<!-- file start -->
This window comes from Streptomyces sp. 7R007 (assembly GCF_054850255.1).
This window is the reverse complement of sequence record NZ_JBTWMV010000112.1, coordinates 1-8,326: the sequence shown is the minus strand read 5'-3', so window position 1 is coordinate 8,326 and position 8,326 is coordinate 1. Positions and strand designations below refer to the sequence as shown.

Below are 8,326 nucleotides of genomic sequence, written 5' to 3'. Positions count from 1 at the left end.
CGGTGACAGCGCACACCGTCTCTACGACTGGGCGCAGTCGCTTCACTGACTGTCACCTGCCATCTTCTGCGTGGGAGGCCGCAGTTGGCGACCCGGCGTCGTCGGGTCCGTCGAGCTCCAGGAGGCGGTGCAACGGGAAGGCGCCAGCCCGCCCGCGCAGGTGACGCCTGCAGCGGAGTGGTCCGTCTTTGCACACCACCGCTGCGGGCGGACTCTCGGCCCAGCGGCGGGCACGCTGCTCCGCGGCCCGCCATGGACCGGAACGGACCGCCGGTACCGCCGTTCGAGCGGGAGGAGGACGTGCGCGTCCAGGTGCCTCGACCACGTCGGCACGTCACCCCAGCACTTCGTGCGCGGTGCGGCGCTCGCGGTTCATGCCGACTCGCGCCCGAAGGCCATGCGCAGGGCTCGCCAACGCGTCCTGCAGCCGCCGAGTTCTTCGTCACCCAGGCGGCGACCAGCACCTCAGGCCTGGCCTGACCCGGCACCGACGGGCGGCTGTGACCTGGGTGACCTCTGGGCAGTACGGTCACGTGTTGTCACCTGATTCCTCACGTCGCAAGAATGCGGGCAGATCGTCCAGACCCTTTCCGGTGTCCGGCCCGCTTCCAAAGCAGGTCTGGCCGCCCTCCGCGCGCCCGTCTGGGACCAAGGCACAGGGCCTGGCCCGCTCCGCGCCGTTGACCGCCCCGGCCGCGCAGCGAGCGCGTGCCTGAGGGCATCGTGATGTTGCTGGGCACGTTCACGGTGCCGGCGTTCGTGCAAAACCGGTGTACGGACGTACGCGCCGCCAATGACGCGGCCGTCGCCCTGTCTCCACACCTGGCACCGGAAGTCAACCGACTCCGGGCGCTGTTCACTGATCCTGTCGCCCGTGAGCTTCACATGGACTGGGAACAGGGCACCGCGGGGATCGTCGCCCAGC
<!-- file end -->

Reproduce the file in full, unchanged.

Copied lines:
This window comes from Streptomyces sp. 7R007 (assembly GCF_054850255.1).
This window is the reverse complement of sequence record NZ_JBTWMV010000112.1, coordinates 1-8,326: the sequence shown is the minus strand read 5'-3', so window position 1 is coordinate 8,326 and position 8,326 is coordinate 1. Positions and strand designations below refer to the sequence as shown.

Below are 8,326 nucleotides of genomic sequence, written 5' to 3'. Positions count from 1 at the left end.
CGGTGACAGCGCACACCGTCTCTACGACTGGGCGCAGTCGCTTCACTGACTGTCACCTGCCATCTTCTGCGTGGGAGGCCGCAGTTGGCGACCCGGCGTCGTCGGGTCCGTCGAGCTCCAGGAGGCGGTGCAACGGGAAGGCGCCAGCCCGCCCGCGCAGGTGACGCCTGCAGCGGAGTGGTCCGTCTTTGCACACCACCGCTGCGGGCGGACTCTCGGCCCAGCGGCGGGCACGCTGCTCCGCGGCCCGCCATGGACCGGAACGGACCGCCGGTACCGCCGTTCGAGCGGGAGGAGGACGTGCGCGTCCAGGTGCCTCGACCACGTCGGCACGTCACCCCAGCACTTCGTGCGCGGTGCGGCGCTCGCGGTTCATGCCGACTCGCGCCCGAAGGCCATGCGCAGGGCTCGCCAACGCGTCCTGCAGCCGCCGAGTTCTTCGTCACCCAGGCGGCGACCAGCACCTCAGGCCTGGCCTGACCCGGCACCGACGGGCGGCTGTGACCTGGGTGACCTCTGGGCAGTACGGTCACGTGTTGTCACCTGATTCCTCACGTCGCAAGAATGCGGGCAGATCGTCCAGACCCTTTCCGGTGTCCGGCCCGCTTCCAAAGCAGGTCTGGCCGCCCTCCGCGCGCCCGTCTGGGACCAAGGCACAGGGCCTGGCCCGCTCCGCGCCGTTGACCGCCCCGGCCGCGCAGCGAGCGCGTGCCTGAGGGCATCGTGATGTTGCTGGGCACGTTCACGGTGCCGGCGTTCGTGCAAAACCGGTGTACGGACGTACGCGCCGCCAATGACGCGGCCGTCGCCCTGTCTCCACACCTGGCACCGGAAGTCAACCGACTCCGGGCGCTGTTCACTGATCCTGTCGCCCGTGAGCTTCACATGGACTGGGAACAGGGCACCGCGGGGATCGTCGCCCAGC